Always Check your Mic Clip, Stands, and Cabling

mic clay

Have you ever been speaking on a mic at the lectern and for whatever reason you decided to walk away from the lectern  – only then to find yourself unable to take the mic away from the mic stand or mic clip? 

Remember, before you speak at the lectern, always test you mic and check out your ability to take the mic with you, away from the lectern, as you walk around the room, stage, or platform.  Don’t be ‘locked to the lectern’ so to speak.  Think of this microphone at the lectern as a grab-and-go mic.  At all costs, you want to avoid any reason for the mic to hold you hostage at the lectern. 

 This could happen to you, so let’s look at some situations and how to avoid them in the future:

 Check the tension on the mic clip

 Not all mic clips are made the same way.  Some fit more snugly than others.  Have you ever grabbed a mic that is held with a mic clip and then you found that mic clip to be very tight – so tight that you are struggling to get it out of the mic clip?  Don’t let this happen.  Check your mic clip before you speak and make sure you can get the mic free when you need to.

 Make sure the [wired] mic cables are free and unwound.

 If you’re using a wired mic at the lectern and it is a mic provided by a sound or technical team (other than yourself), make sure the cable attached to the mic has a long enough mic cord to stretch the entire distance – wherever you are going in the room.  Here’s  the thought behind this:  Sometimes, when the AV team or sound person places a “lectern mic’, they may set it up to look pretty and have the cables all nice looking and tightly wound up around the lectern and mic stand {we call that a gooseneck} and then they might also put the excess cable underneath the lectern, out of sight.  When you go to grab that mic to take it away from the lectern, it won’t be easy, if at all possible.  Make sure you have checked all the cabling before your talk and even consider having the mic cable positioned so that it can be easily unwound, away from the lectern when you need remove it. and when you go to grab the mic it may not budge.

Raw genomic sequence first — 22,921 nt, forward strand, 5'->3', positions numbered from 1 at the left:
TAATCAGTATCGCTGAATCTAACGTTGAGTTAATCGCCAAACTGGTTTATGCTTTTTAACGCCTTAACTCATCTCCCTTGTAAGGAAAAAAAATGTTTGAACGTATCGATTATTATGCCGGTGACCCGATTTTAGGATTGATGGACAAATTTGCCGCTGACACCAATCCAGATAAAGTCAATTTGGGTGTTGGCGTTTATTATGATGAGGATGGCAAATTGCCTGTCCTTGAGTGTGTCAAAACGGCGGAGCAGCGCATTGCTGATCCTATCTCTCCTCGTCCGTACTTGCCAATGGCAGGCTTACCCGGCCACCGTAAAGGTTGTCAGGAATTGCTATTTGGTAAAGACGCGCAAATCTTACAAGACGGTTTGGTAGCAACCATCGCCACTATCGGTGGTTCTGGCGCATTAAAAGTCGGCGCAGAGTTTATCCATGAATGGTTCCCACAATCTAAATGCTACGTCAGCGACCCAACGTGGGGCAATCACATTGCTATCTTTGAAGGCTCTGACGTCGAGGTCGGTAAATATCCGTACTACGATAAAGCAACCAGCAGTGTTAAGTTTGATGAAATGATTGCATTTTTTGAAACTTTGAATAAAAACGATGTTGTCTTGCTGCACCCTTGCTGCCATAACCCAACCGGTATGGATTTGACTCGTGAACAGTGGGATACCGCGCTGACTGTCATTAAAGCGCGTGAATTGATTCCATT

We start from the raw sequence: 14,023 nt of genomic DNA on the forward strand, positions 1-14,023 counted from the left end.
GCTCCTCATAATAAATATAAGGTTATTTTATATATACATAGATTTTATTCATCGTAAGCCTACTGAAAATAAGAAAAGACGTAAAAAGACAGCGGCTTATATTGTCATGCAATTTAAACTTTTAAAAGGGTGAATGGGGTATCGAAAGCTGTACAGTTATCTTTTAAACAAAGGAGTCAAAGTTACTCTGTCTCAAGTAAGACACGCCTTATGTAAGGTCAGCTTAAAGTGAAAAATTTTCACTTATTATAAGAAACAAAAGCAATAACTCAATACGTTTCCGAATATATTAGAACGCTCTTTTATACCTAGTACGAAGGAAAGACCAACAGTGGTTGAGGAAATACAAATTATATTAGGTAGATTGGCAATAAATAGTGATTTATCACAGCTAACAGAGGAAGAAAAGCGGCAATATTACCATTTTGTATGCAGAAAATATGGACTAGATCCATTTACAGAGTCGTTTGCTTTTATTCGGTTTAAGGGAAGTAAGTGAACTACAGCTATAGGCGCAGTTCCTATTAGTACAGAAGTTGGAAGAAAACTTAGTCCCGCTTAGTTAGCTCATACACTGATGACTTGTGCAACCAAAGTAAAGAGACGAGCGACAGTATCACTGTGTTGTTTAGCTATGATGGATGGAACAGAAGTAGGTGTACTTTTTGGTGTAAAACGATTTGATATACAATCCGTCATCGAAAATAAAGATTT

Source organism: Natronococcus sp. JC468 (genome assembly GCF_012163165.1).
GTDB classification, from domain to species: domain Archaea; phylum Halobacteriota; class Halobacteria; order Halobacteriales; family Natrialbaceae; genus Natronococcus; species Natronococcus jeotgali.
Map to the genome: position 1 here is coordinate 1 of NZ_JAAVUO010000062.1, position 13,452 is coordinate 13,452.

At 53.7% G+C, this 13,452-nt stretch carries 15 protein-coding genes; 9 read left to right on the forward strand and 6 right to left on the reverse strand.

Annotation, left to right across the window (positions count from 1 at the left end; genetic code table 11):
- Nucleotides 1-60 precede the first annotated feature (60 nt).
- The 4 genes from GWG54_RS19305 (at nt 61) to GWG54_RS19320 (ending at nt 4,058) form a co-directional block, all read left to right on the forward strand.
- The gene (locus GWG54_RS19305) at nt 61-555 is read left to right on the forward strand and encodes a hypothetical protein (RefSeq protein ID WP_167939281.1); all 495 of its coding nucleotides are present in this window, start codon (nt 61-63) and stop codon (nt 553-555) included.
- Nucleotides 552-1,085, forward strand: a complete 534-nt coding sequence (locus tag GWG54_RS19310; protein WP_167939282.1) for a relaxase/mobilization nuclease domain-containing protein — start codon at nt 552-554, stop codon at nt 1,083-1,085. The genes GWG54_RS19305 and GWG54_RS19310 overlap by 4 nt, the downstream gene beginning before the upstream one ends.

(FYI…Remember, some venues do still use wired microphone systems!)

 If you’re using a wireless mic at the lectern

 Check to mic clip or mic stand to make sure the ‘fit’ of the clip holding the mic is not too tight.  Usually, you can remove the Handheld mic from the mic clip, but sometimes the clip holding the mic is configured in such a way that it is difficult to grab the mic  and leave the lectern.  Test this out and see if this is the case at the lectern mic being used is not

 Request a wireless handheld mic. 

 For an even better portable mic option, a handheld, wireless mic allows you to move more freely across the stage.  Keep in mind, though,  If you’re renting the mic, this will almost always be the more expensive microphone option  than with a ‘wired’ mic, but you can make sure there won’t be any cables attached to the mic which might hold you down when you want to walk away.

 Request a lapel mic

 Here again, you can request a wireless lapel mic option that allows you the same, if not, more freedom to walk around the stage.  With this type of mic, you can freely gesture without worrying about holding the microphone in one hand or the other.

 Bring in your own gear

 If the scenario permits, bring in your own wireless mic system, and you can alleviate many of these issues because you [should] know how your system works and the best way to set it up for your speaking style. 

 Stay tuned for future blogs discussing what types of basic audio gear you can invest in to make your speaking life a lot easier for you when you are in front of the audience.